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Serotonin General InformationSerotonin is a neurotransmitter produced in the brain by the pineal gland. It acts as a chemical messenger that the transmits signals between nerve cells. Changes in the levels of serotonin in the brain lead to mood changes. Low levels of serotonin can cause anxiety, depression, compulsive disorders, learning problems and aggressive behavior. Since serotonin plays important role in regulation of mood, medications used for the treatment of mood disorders and depression are mainly acting by increasing the levels of serotonin in the brain. Apart from the brain, serotonin can be also found in the lining of the digestive tract and in blood platelets.

Serotonin levels can be changed by the foods that we consume, which means that one can lift his or her mood with foods that have the ability to increase serotonin levels. However, the body doesn’t get serotonin from foods but makes it from tryptophan, biochemical precursor to serotonin. Tryptophan is an essential amino acid that is found in foods rich in protein. Therefore, tryptophan derived from food is transported to the brain to produce the serotonin.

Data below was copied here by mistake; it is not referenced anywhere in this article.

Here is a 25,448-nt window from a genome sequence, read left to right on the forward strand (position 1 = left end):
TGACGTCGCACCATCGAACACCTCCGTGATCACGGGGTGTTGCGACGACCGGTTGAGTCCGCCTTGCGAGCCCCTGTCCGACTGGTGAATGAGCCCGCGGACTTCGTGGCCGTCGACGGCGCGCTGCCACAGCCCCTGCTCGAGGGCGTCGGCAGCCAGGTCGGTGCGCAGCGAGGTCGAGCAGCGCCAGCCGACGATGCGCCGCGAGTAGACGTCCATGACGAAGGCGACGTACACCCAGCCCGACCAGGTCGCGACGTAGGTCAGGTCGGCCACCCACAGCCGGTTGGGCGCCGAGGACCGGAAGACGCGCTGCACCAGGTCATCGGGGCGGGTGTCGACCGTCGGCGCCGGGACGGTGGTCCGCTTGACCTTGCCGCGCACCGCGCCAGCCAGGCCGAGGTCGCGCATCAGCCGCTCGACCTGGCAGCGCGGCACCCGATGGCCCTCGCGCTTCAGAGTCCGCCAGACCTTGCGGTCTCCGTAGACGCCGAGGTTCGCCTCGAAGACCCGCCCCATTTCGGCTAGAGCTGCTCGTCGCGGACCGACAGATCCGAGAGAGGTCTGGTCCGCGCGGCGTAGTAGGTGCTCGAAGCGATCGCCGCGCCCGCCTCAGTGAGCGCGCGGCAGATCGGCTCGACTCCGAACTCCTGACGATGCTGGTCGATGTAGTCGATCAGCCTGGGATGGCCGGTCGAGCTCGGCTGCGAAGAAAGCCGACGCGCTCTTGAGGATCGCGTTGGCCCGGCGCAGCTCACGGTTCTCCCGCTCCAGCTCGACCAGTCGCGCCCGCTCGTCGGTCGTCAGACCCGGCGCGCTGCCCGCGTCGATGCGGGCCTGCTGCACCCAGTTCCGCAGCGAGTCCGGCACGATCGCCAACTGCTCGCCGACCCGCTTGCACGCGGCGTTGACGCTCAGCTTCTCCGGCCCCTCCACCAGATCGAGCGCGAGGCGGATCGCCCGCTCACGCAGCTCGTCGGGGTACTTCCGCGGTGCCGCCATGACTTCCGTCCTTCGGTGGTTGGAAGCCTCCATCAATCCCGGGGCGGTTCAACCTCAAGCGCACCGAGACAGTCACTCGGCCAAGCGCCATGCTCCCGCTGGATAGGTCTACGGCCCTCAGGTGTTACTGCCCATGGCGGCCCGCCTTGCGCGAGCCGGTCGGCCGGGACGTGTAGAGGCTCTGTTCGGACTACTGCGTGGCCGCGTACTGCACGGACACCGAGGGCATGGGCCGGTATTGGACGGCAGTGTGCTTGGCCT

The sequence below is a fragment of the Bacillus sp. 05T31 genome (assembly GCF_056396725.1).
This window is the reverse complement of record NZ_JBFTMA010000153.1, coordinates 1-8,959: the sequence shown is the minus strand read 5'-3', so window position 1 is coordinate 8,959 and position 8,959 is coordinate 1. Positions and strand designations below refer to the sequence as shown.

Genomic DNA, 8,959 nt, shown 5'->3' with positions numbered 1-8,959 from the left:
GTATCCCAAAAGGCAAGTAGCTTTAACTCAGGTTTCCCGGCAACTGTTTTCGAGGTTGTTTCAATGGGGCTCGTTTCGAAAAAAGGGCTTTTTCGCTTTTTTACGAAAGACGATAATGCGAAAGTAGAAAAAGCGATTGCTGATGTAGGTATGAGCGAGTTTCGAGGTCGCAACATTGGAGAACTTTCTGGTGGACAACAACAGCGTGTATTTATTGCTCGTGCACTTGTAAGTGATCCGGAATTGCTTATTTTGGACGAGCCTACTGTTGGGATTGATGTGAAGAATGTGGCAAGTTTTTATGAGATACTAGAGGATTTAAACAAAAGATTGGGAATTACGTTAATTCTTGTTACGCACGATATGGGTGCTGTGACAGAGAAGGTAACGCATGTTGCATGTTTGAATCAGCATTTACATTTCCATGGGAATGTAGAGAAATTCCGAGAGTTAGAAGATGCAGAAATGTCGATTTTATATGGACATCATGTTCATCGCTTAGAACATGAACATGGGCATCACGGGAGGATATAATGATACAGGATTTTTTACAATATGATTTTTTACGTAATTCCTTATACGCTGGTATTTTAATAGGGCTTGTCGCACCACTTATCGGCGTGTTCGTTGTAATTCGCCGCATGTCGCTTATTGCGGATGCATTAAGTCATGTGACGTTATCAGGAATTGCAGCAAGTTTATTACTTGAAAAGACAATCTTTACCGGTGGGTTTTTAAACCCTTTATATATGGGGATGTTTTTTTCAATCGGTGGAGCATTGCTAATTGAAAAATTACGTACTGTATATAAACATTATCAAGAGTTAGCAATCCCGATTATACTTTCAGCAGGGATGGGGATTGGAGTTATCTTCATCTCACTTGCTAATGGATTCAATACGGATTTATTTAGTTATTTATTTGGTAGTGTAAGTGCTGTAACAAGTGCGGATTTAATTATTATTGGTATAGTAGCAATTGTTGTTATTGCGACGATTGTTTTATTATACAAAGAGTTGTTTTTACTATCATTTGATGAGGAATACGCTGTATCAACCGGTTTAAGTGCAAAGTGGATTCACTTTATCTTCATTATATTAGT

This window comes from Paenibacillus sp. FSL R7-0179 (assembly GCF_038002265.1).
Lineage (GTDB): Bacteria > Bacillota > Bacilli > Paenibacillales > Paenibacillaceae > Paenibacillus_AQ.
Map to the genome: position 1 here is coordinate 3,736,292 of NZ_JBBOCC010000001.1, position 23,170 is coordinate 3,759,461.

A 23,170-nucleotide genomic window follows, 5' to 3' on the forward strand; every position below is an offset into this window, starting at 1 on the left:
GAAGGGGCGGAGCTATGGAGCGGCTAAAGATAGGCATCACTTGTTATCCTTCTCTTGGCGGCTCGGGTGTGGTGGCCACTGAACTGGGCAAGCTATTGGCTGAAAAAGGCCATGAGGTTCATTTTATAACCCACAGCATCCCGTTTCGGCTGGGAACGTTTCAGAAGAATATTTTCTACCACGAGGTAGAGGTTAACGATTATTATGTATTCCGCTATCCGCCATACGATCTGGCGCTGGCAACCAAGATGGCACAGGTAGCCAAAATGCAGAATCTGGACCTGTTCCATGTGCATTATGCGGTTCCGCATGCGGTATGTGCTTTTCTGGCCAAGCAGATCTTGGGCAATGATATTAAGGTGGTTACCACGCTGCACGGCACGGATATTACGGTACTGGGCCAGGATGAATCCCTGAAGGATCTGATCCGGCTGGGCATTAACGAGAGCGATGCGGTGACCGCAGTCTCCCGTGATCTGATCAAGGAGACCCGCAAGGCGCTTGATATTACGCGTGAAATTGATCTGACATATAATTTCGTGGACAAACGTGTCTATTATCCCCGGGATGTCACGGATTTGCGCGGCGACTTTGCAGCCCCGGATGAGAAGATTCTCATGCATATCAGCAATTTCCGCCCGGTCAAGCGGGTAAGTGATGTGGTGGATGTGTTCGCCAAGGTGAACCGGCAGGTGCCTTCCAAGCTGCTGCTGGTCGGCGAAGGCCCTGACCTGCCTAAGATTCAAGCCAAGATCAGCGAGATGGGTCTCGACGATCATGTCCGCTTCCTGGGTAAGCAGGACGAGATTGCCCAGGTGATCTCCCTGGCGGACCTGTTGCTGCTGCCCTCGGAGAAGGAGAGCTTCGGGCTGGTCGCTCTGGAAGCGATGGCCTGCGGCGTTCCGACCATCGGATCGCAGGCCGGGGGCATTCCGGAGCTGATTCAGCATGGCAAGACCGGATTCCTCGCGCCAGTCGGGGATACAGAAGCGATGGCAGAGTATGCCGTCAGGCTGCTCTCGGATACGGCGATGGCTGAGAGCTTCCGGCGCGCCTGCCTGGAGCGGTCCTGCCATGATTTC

Foods That Increase SerotoninOur bodies can produce serotonin when we eat foods high in vitamin B. That includes brown rice, green leafy vegetables, legumes, eggs, chicken, meat, corn, nuts, peas and sunflower seeds. Foods rich in calcium such as almonds, brewer’s yeast, green peas and cruciferous vegetables, fish, sesame seeds and tofu and sources of magnesium like green leafy vegetables, brown rice, shrimp and salmon can also help in production of the serotonin the body. Folic acid, like tryptophan, is also the precursor to serotonin and it can be found in chicken liver, lentils, kidney beans, black beans, oranges, melons, strawberries, leafy greens, broccoli and spinach.

Tryptophan rich foods are turkey, soy products, poultry, eggs, peanuts, almonds, walnuts, bananas and oats. Finally, in order to produce the serotonin, the body requires essential fatty acids like omega 3 and omega 6 fatty acids, and gamma-linolenic acid. Omega 3 fatty acids are found in walnut oil, flax seed oil and fish oil such as mackerel, salmon, sardine and tuna. Foods rich in omega 6 fatty acids are canola oil, grape seed oil, safflower oil, sunflower oil, wheat germ oil, chicken, turkey, eggs and flax. Gamma-linolenic acid sources are black current oil, evening primrose oil, borage oil and bluegreen algae. Dark chocolate and cocoa, sour cherries and whey protein should be incorporated in the diet too to increase the serotonin levels.

Additionally, you can improve the levels of serotonin in other ways as well. That includes regular exercising, exposure to sunlight, full night sleep and sufficient intake of vitamin D.

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